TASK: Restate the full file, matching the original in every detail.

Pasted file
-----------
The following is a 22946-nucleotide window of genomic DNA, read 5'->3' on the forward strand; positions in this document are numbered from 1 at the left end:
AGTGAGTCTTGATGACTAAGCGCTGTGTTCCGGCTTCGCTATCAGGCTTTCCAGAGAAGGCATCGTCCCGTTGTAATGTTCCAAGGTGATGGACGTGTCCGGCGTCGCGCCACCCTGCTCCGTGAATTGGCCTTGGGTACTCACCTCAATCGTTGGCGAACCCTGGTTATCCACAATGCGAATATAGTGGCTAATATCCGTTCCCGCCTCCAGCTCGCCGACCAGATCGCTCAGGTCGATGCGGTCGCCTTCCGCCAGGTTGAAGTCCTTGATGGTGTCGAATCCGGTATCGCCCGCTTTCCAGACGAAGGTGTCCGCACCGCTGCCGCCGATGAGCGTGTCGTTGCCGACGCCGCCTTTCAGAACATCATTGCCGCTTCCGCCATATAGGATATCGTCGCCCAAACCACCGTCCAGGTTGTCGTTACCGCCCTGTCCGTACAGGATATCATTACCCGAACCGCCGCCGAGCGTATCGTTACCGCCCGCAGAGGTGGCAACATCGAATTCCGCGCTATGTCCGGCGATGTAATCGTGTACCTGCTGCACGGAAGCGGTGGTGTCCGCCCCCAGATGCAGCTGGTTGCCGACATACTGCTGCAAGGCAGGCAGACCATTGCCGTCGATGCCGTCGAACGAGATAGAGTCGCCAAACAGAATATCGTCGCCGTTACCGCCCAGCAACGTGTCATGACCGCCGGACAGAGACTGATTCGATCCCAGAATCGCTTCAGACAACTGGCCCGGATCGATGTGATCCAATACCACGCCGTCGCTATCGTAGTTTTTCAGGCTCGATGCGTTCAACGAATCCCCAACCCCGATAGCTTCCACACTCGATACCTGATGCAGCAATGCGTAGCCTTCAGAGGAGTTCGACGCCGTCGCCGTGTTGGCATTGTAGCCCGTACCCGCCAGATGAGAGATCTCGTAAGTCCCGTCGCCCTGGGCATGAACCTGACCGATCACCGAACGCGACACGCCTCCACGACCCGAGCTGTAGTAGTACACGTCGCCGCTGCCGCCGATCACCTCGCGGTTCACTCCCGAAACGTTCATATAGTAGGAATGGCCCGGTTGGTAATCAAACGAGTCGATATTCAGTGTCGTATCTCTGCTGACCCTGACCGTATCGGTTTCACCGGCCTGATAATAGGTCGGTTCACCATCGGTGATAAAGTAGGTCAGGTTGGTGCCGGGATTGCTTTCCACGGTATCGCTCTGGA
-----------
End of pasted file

The following is a 22946-nucleotide window of genomic DNA, read 5'->3' on the forward strand; positions in this document are numbered from 1 at the left end:
AGTGAGTCTTGATGACTAAGCGCTGTGTTCCGGCTTCGCTATCAGGCTTTCCAGAGAAGGCATCGTCCCGTTGTAATGTTCCAAGGTGATGGACGTGTCCGGCGTCGCGCCACCCTGCTCCGTGAATTGGCCTTGGGTACTCACCTCAATCGTTGGCGAACCCTGGTTATCCACAATGCGAATATAGTGGCTAATATCCGTTCCCGCCTCCAGCTCGCCGACCAGATCGCTCAGGTCGATGCGGTCGCCTTCCGCCAGGTTGAAGTCCTTGATGGTGTCGAATCCGGTATCGCCCGCTTTCCAGACGAAGGTGTCCGCACCGCTGCCGCCGATGAGCGTGTCGTTGCCGACGCCGCCTTTCAGAACATCATTGCCGCTTCCGCCATATAGGATATCGTCGCCCAAACCACCGTCCAGGTTGTCGTTACCGCCCTGTCCGTACAGGATATCATTACCCGAACCGCCGCCGAGCGTATCGTTACCGCCCGCAGAGGTGGCAACATCGAATTCCGCGCTATGTCCGGCGATGTAATCGTGTACCTGCTGCACGGAAGCGGTGGTGTCCGCCCCCAGATGCAGCTGGTTGCCGACATACTGCTGCAAGGCAGGCAGACCATTGCCGTCGATGCCGTCGAACGAGATAGAGTCGCCAAACAGAATATCGTCGCCGTTACCGCCCAGCAACGTGTCATGACCGCCGGACAGAGACTGATTCGATCCCAGAATCGCTTCAGACAACTGGCCCGGATCGATGTGATCCAATACCACGCCGTCGCTATCGTAGTTTTTCAGGCTCGATGCGTTCAACGAATCCCCAACCCCGATAGCTTCCACACTCGATACCTGATGCAGCAATGCGTAGCCTTCAGAGGAGTTCGACGCCGTCGCCGTGTTGGCATTGTAGCCCGTACCCGCCAGATGAGAGATCTCGTAAGTCCCGTCGCCCTGGGCATGAACCTGACCGATCACCGAACGCGACACGCCTCCACGACCCGAGCTGTAGTAGTACACGTCGCCGCTGCCGCCGATCACCTCGCGGTTCACTCCCGAAACGTTCATATAGTAGGAATGGCCCGGTTGGTAATCAAACGAGTCGATATTCAGTGTCGTATCTCTGCTGACCCTGACCGTATCGGTTTCACCGGCCTGATAATAGGTCGGTTCACCATCGGTGATAAAGTAGGTCAGGTTGGTGCCGGGATTGCTTTCCACGGTATCGCTCTGGA